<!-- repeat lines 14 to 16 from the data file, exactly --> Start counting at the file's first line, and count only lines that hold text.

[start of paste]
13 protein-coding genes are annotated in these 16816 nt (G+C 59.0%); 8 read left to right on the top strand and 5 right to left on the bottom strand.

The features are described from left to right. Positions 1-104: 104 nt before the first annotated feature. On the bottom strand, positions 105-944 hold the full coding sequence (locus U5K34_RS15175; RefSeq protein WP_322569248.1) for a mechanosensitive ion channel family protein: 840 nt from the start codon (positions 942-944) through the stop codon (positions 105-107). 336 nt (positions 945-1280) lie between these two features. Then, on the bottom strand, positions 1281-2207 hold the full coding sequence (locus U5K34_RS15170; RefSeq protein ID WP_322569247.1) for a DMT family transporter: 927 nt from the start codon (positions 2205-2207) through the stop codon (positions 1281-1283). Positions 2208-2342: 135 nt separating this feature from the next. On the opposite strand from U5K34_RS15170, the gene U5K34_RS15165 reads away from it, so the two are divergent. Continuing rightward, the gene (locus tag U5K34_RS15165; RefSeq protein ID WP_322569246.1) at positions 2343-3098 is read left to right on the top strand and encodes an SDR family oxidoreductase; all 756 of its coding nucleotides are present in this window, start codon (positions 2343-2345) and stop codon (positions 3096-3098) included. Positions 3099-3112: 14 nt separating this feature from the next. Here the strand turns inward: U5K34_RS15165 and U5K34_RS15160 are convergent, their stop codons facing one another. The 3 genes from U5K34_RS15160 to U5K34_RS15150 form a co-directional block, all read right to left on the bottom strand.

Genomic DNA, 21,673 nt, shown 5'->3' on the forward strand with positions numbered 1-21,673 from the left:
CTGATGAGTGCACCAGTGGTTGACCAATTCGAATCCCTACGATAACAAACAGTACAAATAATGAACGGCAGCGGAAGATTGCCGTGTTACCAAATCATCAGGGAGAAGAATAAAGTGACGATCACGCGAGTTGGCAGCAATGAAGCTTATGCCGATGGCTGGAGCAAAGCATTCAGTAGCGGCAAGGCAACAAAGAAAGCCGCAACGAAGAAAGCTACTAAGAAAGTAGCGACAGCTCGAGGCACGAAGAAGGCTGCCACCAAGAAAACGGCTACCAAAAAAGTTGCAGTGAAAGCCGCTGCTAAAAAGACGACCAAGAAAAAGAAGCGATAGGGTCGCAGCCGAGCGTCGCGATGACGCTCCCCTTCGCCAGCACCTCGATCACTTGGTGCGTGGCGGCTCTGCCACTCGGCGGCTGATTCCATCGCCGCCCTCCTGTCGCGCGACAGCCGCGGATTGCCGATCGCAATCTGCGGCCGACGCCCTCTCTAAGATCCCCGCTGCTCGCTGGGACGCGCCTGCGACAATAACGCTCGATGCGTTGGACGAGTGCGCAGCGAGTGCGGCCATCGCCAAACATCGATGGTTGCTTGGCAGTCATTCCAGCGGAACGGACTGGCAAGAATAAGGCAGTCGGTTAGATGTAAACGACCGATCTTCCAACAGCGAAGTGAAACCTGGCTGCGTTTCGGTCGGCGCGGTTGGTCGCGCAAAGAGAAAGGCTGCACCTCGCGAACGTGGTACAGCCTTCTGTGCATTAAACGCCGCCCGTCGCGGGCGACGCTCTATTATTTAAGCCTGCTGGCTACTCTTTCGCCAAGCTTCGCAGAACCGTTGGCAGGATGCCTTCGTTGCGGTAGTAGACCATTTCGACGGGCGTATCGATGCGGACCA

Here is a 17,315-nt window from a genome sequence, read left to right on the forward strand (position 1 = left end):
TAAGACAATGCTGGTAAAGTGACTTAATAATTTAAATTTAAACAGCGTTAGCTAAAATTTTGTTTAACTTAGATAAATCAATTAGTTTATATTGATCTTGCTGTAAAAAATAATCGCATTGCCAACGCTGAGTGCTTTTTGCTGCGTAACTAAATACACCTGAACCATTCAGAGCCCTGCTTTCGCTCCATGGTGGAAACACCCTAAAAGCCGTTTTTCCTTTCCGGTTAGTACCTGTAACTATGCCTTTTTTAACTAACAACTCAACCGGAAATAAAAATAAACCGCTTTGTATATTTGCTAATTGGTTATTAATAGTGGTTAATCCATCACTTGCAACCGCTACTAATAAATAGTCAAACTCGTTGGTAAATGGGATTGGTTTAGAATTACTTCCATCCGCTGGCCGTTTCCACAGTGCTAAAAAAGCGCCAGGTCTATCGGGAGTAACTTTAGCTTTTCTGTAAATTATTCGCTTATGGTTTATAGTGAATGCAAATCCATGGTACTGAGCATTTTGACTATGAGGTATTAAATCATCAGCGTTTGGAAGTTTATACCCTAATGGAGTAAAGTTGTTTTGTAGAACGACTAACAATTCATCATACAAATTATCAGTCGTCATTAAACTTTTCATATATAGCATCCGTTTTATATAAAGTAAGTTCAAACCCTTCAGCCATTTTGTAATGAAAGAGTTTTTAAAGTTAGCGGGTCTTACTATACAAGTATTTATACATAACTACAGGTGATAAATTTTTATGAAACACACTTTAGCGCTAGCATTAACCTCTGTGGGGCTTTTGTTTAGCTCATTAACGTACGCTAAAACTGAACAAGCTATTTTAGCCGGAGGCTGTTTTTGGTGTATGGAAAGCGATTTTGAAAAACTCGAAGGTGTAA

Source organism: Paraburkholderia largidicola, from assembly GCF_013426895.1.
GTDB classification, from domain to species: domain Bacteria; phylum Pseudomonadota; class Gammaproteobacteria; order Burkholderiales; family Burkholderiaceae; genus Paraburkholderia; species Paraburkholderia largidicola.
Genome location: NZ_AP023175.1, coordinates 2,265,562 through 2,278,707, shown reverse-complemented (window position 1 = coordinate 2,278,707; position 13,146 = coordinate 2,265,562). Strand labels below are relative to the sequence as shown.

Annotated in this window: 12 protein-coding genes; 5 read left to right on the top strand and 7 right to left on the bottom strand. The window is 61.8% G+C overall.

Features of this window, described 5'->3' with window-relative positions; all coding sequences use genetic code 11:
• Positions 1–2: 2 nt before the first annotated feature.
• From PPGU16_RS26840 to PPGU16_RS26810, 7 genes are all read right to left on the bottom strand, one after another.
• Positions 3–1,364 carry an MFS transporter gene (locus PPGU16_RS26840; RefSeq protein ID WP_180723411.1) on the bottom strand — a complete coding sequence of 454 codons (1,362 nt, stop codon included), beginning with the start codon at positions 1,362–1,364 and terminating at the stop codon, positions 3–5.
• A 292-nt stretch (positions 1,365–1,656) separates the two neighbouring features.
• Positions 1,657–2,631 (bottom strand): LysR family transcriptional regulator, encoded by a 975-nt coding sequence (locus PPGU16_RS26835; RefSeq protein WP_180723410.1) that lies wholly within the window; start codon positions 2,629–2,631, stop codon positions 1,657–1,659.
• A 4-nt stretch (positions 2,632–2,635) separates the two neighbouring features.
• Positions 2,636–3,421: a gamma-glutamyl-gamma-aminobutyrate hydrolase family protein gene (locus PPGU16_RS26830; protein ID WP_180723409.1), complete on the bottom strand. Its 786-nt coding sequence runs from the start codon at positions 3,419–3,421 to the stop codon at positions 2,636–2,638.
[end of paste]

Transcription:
• Positions 3–1,364 carry an MFS transporter gene (locus PPGU16_RS26840; RefSeq protein ID WP_180723411.1) on the bottom strand — a complete coding sequence of 454 codons (1,362 nt, stop codon included), beginning with the start codon at positions 1,362–1,364 and terminating at the stop codon, positions 3–5.
• A 292-nt stretch (positions 1,365–1,656) separates the two neighbouring features.
• Positions 1,657–2,631 (bottom strand): LysR family transcriptional regulator, encoded by a 975-nt coding sequence (locus PPGU16_RS26835; RefSeq protein WP_180723410.1) that lies wholly within the window; start codon positions 2,629–2,631, stop codon positions 1,657–1,659.